Ex-post liability applies when companies face legal challenges from externalities of e.g., NPBTs, such as health or environmental claims. Those threats provide incentives for companies to take ex-ante voluntary precautions to address potential health and environmental safety issues. Shleifer (2010) notes that perfect ex-post liability regulations would be sufficient to ensure that users of NPBTs do not expose themselves to liability greater than the damage costs they would face. If the penalties correspond to social costs, then its outcomes are optimal, which is consistent with Coase (1960). However, a perfect system requires that the damage and the liable party can be correctly identified and that juries are not corrupt or biased. When this is not the case, because of imperfect information and financial considerations, a policy combining ex-ante regulatory standards and ex-post liability systems can improve social welfare (Kolstad et al., 1990). The challenge is to identify the right combination of ex-ante regulatory standards and ex-post liability rules.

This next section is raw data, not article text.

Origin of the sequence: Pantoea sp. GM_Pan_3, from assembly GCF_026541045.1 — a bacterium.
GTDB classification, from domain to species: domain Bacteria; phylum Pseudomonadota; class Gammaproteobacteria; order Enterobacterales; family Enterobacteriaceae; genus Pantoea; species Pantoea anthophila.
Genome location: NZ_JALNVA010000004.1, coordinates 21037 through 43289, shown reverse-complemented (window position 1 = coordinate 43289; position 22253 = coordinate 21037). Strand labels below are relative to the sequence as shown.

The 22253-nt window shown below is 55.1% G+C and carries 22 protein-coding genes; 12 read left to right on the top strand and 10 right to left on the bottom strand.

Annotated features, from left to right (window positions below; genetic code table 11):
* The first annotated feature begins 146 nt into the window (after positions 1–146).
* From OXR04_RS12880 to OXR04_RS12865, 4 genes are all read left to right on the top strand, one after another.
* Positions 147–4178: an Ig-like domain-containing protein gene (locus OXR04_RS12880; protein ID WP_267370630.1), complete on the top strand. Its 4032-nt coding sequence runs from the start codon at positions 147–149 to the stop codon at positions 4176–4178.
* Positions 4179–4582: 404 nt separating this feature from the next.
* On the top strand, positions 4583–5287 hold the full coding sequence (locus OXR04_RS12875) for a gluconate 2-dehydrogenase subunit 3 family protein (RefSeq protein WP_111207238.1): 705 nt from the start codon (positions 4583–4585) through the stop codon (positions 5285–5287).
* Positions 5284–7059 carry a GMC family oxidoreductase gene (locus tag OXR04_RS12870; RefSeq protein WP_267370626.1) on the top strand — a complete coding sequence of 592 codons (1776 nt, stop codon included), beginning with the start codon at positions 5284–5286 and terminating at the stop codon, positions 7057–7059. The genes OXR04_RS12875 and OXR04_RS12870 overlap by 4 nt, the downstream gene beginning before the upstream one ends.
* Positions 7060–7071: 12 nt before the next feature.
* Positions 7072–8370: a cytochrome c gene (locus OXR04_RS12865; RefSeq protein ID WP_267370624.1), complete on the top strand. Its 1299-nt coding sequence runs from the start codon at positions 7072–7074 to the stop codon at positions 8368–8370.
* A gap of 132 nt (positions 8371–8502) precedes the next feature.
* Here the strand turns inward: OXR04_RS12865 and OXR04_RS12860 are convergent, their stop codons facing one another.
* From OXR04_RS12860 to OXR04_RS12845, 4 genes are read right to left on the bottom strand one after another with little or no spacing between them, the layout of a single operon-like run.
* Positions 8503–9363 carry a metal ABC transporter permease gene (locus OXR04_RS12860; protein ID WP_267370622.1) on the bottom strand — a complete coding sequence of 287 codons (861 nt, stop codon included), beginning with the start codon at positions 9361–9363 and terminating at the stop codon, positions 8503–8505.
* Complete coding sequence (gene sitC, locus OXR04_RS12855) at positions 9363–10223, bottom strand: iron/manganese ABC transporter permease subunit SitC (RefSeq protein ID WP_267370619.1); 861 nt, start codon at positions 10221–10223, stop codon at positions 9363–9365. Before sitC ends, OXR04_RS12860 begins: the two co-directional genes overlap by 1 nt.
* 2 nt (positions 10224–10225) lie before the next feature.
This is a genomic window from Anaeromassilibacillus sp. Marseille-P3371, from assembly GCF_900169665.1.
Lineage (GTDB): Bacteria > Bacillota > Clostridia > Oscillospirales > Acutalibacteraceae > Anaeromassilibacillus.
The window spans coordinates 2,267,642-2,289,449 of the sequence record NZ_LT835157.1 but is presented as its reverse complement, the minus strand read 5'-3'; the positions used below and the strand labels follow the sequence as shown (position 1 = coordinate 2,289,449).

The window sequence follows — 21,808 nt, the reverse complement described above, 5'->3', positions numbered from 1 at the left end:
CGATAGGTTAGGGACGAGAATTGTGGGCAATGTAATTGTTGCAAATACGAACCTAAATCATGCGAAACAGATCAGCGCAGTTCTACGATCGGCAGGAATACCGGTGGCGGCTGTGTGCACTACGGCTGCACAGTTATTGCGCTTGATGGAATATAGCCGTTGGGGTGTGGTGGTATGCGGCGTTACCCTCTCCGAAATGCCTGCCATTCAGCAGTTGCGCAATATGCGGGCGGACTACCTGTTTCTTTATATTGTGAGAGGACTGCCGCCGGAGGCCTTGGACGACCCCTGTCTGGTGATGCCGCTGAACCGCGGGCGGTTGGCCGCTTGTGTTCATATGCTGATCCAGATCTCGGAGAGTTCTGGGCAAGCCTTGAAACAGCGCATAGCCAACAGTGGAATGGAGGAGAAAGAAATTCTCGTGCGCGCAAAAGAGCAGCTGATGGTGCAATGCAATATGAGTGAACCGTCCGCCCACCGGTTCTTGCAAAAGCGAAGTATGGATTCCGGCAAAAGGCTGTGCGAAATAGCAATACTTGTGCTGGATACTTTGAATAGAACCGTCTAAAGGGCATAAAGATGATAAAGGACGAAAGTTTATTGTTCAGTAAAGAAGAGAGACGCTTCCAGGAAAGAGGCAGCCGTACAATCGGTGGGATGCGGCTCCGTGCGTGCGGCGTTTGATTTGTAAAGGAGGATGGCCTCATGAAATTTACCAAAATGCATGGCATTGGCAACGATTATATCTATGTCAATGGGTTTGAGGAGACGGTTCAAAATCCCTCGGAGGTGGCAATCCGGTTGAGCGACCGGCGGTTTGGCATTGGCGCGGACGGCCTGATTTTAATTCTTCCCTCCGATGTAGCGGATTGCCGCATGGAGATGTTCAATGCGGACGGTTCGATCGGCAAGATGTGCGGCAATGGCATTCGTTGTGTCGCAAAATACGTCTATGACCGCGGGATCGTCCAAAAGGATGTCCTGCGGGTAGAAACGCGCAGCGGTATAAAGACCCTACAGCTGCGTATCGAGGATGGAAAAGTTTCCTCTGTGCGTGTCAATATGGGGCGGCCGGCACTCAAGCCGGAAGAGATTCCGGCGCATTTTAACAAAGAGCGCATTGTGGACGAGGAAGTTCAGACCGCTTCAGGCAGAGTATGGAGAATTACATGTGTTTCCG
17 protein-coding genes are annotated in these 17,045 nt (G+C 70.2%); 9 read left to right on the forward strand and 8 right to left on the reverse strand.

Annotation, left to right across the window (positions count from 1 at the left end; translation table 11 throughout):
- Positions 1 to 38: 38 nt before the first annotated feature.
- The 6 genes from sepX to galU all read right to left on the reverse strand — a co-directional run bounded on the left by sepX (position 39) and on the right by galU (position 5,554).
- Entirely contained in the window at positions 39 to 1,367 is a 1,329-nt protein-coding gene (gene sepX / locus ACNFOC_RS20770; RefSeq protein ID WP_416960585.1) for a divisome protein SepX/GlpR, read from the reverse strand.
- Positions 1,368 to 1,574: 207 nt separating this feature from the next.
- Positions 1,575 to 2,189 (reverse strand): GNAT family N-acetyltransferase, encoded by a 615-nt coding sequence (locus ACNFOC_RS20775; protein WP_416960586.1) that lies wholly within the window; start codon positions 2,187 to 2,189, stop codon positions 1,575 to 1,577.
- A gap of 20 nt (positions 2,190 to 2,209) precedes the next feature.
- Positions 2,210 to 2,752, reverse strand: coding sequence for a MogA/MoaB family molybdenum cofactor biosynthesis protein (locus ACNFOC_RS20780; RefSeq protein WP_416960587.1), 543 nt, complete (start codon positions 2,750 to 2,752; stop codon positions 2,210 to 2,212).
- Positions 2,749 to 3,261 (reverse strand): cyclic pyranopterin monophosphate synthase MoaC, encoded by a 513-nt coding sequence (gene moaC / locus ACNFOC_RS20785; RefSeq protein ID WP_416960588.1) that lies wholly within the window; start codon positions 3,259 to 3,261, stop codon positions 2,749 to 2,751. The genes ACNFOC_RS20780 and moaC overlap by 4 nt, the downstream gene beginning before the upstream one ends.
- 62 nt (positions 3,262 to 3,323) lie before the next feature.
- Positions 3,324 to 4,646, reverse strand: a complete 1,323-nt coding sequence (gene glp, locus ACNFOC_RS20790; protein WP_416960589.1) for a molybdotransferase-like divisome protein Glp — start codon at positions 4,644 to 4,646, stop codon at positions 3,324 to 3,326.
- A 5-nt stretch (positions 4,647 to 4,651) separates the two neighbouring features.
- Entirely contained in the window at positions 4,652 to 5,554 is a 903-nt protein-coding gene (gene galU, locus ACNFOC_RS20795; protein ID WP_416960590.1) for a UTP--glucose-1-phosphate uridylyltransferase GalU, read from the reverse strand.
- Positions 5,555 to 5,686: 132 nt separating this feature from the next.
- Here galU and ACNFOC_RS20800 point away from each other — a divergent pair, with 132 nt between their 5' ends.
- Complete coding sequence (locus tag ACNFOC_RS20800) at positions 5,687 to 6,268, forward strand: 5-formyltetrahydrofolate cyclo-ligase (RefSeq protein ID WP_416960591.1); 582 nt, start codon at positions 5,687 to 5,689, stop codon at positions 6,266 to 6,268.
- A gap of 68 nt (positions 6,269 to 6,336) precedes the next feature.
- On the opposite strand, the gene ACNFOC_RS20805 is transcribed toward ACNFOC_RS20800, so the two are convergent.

The incentive for firms to invest in NPBTs largely depends on the net benefits of the investment, which are influenced by ex-ante regulatory standards and ex-post liability. In making an investment decision, the product life can be divided in four important phases: research and development (R&D); approval (A); marketing (M); post-marketing liability (L). All these phases are characterized by uncertainty over the benefits and costs as well as by their time length (see e.g., Purnhagen and Wesseler, 2019).

The R&D phase includes multiple uncertainties including the probability of success and the time taken to obtain it, the costs of testing new ideas, as well as upscaling them. These costs are affected by regulation, as compliance with regulations may extend the duration of research in the lab and the field, and increase the costs. Some countries even have strict field trial requirements that are often technically infeasible and economically unviable (Kuntz, 2012). The requirement to publicize the location of field trials in some EU member states, e.g., has resulted in public protests making it almost impossible for companies to conduct those trials.